Begin by removing the husks and silks from your corn. Rinse the corn and allow a little of the moisture to remain on it to steam the corn slightly while cooking. Add salt, pepper, butter and wrap in two layers of tinfoil. You can then set the wrapped ears of corn in the hot coals of the fire. You’ll want to arrange some embers so you’re not reaching right into the open flame to retrieve your corn, and we recommend using tongs not your bare hands. Don’t burn yourself and remember to use safety measures.

Once it cools, you’ll have a sweet, crunchy camp treat that goes well with all sorts of other dishes. That was easy, wasn’t it!

6. Marshmallows

Another camping classic here. Yes, the natural tendency is to think of s’mores when you talk about making marshmallows over a fire but you can find other uses for them too. Come to think of it, they’re pretty darn good just toasted off of a stick, or a more sanitary, food-grade steel skewer. Unless you’re one of those twisted people who enjoy “blackened mallow.” To each their own.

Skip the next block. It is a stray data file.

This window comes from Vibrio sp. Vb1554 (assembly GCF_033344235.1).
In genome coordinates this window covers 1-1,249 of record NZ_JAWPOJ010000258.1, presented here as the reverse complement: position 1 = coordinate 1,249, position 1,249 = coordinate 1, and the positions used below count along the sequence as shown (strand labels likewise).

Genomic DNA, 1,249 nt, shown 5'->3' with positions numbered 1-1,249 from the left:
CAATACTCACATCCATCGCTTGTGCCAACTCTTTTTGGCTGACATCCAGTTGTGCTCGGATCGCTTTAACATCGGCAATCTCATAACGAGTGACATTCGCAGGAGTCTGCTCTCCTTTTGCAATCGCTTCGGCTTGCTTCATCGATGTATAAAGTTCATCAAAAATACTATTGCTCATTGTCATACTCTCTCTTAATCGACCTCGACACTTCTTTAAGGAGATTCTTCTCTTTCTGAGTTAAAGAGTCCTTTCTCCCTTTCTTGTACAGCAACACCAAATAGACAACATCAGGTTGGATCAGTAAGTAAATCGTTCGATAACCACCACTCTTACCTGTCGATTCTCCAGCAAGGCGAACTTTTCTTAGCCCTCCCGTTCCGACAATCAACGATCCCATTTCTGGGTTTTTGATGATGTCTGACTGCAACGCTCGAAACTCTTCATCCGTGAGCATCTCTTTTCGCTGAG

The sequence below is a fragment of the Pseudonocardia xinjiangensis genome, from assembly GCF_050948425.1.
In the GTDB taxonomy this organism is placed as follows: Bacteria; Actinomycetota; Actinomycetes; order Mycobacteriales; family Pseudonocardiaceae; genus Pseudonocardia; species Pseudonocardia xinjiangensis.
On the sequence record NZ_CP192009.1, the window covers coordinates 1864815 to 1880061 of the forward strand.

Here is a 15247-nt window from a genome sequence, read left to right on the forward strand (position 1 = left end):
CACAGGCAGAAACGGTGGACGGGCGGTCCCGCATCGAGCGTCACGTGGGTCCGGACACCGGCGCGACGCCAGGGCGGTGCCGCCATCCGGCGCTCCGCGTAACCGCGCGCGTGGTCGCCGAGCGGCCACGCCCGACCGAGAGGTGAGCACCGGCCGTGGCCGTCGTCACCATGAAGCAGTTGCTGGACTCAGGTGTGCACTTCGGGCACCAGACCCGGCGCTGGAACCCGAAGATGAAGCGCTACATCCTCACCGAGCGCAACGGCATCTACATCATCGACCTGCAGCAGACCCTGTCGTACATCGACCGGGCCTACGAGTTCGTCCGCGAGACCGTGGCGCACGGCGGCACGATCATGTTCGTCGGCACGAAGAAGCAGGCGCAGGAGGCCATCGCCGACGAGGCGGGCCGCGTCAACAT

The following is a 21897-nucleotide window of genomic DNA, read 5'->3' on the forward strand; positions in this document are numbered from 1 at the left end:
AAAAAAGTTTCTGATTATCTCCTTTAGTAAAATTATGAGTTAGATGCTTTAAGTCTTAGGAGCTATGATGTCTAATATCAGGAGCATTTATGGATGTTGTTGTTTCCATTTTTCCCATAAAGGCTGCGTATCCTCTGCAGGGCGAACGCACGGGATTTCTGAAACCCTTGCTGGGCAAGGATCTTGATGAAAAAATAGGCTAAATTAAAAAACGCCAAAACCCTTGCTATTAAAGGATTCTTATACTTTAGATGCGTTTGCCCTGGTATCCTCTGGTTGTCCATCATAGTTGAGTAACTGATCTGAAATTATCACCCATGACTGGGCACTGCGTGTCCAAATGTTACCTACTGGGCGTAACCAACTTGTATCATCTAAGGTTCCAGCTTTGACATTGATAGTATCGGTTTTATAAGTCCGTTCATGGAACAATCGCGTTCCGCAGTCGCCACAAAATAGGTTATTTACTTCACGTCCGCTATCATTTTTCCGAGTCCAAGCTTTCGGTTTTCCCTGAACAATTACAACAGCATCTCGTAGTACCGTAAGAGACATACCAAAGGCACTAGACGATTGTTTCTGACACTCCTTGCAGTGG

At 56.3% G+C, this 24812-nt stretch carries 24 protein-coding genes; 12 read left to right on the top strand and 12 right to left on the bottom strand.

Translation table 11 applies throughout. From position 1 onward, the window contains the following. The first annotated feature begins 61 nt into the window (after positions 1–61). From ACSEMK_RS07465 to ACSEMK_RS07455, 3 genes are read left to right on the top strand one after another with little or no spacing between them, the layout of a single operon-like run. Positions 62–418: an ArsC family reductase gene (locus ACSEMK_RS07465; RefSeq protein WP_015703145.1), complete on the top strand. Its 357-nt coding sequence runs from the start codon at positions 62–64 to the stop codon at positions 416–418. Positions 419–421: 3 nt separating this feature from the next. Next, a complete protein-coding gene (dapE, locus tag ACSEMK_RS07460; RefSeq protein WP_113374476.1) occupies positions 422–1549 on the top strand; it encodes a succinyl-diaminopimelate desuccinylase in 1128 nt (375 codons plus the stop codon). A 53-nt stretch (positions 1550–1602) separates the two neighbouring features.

Toasted ‘mallows are of course the critical ingredient in a quality s’more, and you can find square marshmallows that are made specifically for use in this type of applications. Many variations on the standard s’more make it fun to experiment. For example, you might use an exotic type of chocolate, add peanut butter, or get truly gourmet and break out the bacon. Because who doesn’t like bacon with, well, everything?

Don’t forget to use your ‘mallows as topping for hot cocoa as well, or even as topping for a campfire berry cobbler or another dessert. They’re not just a one-trick pony!

7. Muffins

Yes, you can make muffins over an open flame. No, they won’t taste like wood fire pizza as long as you pay attention to the type of wood you use to create your fire — different woods allude to different flavorings.

Unless car camping, this recipe would be difficult to pull off when backpacking, but these muffins can still make a great treat for a backyard barbecue and put a new spin on a classic dessert or breakfast food depending on the time of day.